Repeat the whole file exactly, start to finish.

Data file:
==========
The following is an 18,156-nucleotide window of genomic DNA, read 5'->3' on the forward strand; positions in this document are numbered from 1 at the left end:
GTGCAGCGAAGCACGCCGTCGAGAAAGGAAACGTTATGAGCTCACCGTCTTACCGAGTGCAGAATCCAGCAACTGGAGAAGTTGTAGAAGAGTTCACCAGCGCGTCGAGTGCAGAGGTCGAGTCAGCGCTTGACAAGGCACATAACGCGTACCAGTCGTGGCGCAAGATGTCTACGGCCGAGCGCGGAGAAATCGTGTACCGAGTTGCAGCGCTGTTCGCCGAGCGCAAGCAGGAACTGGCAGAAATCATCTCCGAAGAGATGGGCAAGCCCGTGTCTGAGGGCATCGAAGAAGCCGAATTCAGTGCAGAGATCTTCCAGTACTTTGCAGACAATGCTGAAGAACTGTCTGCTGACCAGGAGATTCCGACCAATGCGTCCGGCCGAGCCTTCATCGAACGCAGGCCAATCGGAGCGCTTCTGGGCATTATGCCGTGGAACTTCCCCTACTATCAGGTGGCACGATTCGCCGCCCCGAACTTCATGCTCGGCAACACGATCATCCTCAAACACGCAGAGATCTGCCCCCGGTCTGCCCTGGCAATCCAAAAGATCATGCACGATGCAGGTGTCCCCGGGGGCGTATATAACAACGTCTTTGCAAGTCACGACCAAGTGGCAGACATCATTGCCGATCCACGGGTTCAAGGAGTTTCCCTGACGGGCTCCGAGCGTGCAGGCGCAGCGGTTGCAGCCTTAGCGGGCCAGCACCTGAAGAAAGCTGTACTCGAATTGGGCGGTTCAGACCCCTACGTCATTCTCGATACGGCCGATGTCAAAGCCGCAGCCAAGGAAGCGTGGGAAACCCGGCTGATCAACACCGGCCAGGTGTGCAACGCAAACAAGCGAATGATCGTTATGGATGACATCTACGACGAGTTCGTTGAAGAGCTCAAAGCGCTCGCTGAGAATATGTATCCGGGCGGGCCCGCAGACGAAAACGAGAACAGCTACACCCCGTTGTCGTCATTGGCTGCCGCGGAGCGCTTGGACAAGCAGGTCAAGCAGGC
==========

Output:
The following is an 18,156-nucleotide window of genomic DNA, read 5'->3' on the forward strand; positions in this document are numbered from 1 at the left end:
GTGCAGCGAAGCACGCCGTCGAGAAAGGAAACGTTATGAGCTCACCGTCTTACCGAGTGCAGAATCCAGCAACTGGAGAAGTTGTAGAAGAGTTCACCAGCGCGTCGAGTGCAGAGGTCGAGTCAGCGCTTGACAAGGCACATAACGCGTACCAGTCGTGGCGCAAGATGTCTACGGCCGAGCGCGGAGAAATCGTGTACCGAGTTGCAGCGCTGTTCGCCGAGCGCAAGCAGGAACTGGCAGAAATCATCTCCGAAGAGATGGGCAAGCCCGTGTCTGAGGGCATCGAAGAAGCCGAATTCAGTGCAGAGATCTTCCAGTACTTTGCAGACAATGCTGAAGAACTGTCTGCTGACCAGGAGATTCCGACCAATGCGTCCGGCCGAGCCTTCATCGAACGCAGGCCAATCGGAGCGCTTCTGGGCATTATGCCGTGGAACTTCCCCTACTATCAGGTGGCACGATTCGCCGCCCCGAACTTCATGCTCGGCAACACGATCATCCTCAAACACGCAGAGATCTGCCCCCGGTCTGCCCTGGCAATCCAAAAGATCATGCACGATGCAGGTGTCCCCGGGGGCGTATATAACAACGTCTTTGCAAGTCACGACCAAGTGGCAGACATCATTGCCGATCCACGGGTTCAAGGAGTTTCCCTGACGGGCTCCGAGCGTGCAGGCGCAGCGGTTGCAGCCTTAGCGGGCCAGCACCTGAAGAAAGCTGTACTCGAATTGGGCGGTTCAGACCCCTACGTCATTCTCGATACGGCCGATGTCAAAGCCGCAGCCAAGGAAGCGTGGGAAACCCGGCTGATCAACACCGGCCAGGTGTGCAACGCAAACAAGCGAATGATCGTTATGGATGACATCTACGACGAGTTCGTTGAAGAGCTCAAAGCGCTCGCTGAGAATATGTATCCGGGCGGGCCCGCAGACGAAAACGAGAACAGCTACACCCCGTTGTCGTCATTGGCTGCCGCGGAGCGCTTGGACAAGCAGGTCAAGCAGGC